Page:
City public schools receives nutrition award for second year in a row

HCPS school lunch – file photo by Holly Marcus

By Sergio Ossorio, contributor

As is the case in many communities across the country, food security for students and their families is a growing concern for Harrisonburg City Public Schools.

“Food is such a basic need for people,” said Andrea Early, executive director of school nutrition for HCPS. “All students just need to have access to good healthy meals to be well nourished and to do all the important work that we need them to do while they’re here in school.”

To help meet that need, Early and her colleagues run a growing number of nutrition programs that offer multiple meal options to students both during the year and during breaks. And last November, the division was recognized with an award from the No Kid Hungry Virginia campaign for the second year in a row.

According to a press release, HCPS was one of 15 school divisions in the state to receive the Dorothy S. McAuliffe School Nutrition Award last November. The only other school system in the region to receive the recognition was Staunton City Public Schools.

No Kid Hungry is a national campaign run by Share Our Strength, an anti-hunger organization. Its primary focus is to find solutions to childhood hunger through nutritious breakfasts programs and helping families develop skills in shopping and cooking on a budget.

Claire Mansfield, state director for No Kid Hungry Virginia, said the school nutrition award celebrates school divisions that participate in all available federal child nutrition programs, including school breakfast, lunch, supper, and summer meals. Launched in 2017, the award is named after the former First Lady of Virginia Dorothy McAuliffe in recognition of her commitment to reducing childhood hunger.

In order to qualify for the award, school divisions must meet the following criteria:

  • At least 70 percent of students who qualify for free/reduced meals and eat school lunch are also eating school breakfast.
  • Division is sponsoring and serving meals/snacks through the At-Risk Afterschool Child and Adult Care Food Program (CACFP), if eligible.
  • Division is sponsoring and serving summer meals through the Summer Food Service Program (SFSP) or National School Lunch Program (NSLP) Seamless Summer Option (SSO), if eligible.

How HCPS does it

Because more than 50% of city students qualify for federal school nutrition programs, HCPS is eligible for all of the federal nutrition programs, Early said.

Many students’ days begin with one of the division’s “alternative breakfast models,” like Breakfast in the Classroom, Grab and Go Breakfast, and Second-Chance Breakfast. All of these, Mansfield said, take breakfast out of the traditional before-school, in-the-cafeteria model to make breakfast a part of the school day. As a result, these programs see high levels of participation.

Then there’s At Risk Meals, a dinner program at Harrisonburg High School offered to students enrolled in night school. The program, now in effect for three years, provides them with a full meal.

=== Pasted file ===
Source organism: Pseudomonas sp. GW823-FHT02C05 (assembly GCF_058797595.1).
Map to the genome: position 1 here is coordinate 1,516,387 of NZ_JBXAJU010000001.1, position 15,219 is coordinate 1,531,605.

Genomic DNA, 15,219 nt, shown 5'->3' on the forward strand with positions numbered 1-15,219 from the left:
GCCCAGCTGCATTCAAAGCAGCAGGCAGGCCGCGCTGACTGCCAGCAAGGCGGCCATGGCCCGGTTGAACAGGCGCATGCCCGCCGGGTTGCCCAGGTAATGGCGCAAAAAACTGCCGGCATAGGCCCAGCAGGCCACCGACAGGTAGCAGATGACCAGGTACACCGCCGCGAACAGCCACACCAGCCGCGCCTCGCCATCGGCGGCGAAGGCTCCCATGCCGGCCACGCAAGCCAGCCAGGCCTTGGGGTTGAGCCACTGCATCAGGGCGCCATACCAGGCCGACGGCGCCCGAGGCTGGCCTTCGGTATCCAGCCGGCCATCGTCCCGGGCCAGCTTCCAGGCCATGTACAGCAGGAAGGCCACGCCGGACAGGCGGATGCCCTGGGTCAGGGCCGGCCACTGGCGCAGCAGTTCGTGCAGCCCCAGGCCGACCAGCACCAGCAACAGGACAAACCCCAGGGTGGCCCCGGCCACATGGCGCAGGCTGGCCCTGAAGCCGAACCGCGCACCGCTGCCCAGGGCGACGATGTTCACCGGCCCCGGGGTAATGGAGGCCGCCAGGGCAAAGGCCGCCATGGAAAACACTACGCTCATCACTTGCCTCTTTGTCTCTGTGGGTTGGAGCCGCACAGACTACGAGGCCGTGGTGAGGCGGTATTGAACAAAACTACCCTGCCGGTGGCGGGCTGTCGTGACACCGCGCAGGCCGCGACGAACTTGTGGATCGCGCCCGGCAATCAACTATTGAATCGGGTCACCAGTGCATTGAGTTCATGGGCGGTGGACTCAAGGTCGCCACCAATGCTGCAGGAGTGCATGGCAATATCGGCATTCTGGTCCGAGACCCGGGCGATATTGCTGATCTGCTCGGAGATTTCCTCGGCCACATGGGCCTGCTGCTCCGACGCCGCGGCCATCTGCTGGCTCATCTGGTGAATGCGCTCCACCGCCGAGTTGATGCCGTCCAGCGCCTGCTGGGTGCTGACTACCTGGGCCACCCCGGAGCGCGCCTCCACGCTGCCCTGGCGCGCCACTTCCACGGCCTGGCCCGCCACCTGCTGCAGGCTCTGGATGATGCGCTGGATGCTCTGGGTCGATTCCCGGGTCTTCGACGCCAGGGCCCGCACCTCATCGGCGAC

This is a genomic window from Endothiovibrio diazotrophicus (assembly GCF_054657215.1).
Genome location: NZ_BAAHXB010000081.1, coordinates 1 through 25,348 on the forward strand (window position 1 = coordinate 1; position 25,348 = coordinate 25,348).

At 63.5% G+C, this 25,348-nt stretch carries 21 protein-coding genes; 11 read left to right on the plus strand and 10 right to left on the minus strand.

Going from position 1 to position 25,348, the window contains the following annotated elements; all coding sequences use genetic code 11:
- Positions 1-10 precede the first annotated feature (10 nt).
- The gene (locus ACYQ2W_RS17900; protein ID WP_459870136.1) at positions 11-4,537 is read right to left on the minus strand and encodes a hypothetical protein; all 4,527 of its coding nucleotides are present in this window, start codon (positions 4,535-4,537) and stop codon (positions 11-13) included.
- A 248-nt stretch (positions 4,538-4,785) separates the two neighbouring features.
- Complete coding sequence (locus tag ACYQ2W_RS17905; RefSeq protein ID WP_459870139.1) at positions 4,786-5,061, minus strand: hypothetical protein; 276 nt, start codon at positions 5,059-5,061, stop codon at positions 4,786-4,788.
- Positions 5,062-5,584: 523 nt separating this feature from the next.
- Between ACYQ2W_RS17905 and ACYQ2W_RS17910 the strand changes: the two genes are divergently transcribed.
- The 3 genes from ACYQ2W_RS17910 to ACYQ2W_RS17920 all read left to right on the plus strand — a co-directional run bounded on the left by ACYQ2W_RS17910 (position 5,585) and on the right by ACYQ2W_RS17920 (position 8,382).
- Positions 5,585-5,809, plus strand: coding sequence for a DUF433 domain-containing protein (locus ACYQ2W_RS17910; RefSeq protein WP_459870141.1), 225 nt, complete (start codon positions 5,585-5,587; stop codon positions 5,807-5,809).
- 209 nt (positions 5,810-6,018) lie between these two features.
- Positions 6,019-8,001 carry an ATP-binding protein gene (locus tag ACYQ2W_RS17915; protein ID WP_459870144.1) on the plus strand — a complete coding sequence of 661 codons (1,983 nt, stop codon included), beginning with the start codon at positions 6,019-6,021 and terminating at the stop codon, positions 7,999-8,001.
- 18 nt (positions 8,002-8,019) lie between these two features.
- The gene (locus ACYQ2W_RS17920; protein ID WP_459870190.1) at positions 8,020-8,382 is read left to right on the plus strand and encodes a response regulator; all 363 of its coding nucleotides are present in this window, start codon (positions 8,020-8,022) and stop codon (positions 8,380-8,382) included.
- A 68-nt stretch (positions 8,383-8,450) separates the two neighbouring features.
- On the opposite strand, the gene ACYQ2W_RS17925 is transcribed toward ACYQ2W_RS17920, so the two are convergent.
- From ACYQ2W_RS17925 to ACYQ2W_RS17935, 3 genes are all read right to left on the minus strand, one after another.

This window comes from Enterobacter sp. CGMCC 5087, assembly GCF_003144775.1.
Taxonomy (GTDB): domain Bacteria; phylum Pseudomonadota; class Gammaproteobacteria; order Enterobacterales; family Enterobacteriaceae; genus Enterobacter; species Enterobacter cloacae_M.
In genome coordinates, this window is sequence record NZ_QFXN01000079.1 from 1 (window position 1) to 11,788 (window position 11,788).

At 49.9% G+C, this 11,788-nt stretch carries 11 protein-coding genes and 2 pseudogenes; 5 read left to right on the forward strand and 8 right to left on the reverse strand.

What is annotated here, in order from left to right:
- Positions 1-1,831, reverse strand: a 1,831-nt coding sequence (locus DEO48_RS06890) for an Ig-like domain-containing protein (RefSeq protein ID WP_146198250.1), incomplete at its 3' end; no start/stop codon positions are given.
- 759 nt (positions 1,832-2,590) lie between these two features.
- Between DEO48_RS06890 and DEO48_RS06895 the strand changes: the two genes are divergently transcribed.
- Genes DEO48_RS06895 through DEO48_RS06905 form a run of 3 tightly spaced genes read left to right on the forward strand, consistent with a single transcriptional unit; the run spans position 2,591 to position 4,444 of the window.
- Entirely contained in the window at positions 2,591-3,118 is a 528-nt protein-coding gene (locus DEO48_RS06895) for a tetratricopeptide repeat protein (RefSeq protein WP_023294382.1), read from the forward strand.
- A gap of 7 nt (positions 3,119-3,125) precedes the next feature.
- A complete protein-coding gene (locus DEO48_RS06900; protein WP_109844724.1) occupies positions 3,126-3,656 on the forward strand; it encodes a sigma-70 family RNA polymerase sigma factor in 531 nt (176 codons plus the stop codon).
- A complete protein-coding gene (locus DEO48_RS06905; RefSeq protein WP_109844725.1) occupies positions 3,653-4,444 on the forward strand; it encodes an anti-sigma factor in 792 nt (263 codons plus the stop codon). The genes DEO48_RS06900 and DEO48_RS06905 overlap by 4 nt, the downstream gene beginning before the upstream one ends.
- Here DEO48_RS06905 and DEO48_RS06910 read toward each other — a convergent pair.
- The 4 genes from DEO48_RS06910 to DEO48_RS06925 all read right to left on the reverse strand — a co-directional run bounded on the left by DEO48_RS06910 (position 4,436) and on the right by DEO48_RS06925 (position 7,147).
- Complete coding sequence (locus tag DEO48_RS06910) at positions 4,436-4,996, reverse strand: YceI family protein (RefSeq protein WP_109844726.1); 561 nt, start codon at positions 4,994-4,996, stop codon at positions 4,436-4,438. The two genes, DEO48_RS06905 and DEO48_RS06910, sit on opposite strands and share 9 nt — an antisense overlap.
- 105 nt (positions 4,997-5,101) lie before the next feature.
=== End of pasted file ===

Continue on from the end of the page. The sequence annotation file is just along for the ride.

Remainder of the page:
The HCPS nutrition program doesn’t get summers off. The division also operates a Mobile Café during the summer. That program includes an enrichment coordinator who leads activities that accompany summer meals. The school nutrition team is also committed to serving meals to their students during school breaks and unanticipated closures, such as snow days.

“We are always looking for ways to reduce barriers to students accessing our meals,” Early said.

Locally-sourced food

Another facet of HCPS’s school nutrition programs is its commitment to locally sourced food. In 2007, before launching any of the programs above, Early said the division began sourcing hydroponic lettuce from a Dayton farmer. All beef served at HCPS is raised in Virginia and processed in Lynchburg, and some chicken is sourced from Harrisonburg’s own Shenandoah Valley Organic.

Accompanying programmatic efforts are designed to educate students about agriculture and the local farmers that grow their food. Each month, HCPS does a Farm-to-School feature, in which students receive a mini-lesson about a particular food grown during that month. Students also learn about what farm the item came from, how the climate influences its production, and its health benefits.

Lessons to be learned – universal meals

Early said a movement toward universal meals is now underway across the country. That approach advocates free meals to all students in public schools, regardless family income.   

“The most important thing when looking at the overarching goal of keeping kids well-nourished is for there to be a move towards universal meals in schools,” Early said. “I think that would 100% be the right thing for us to do as a nation.”

Mansfield, of No Kid Hungry Virginia, described it as a means to a greater end.

“When schools effectively feed children and prevent hunger they benefit from better attendance, reduced tardiness, fewer visits to the nurse’s office, and overall better academic performance,” she said. “Academic success improves the success for the community as a whole.”

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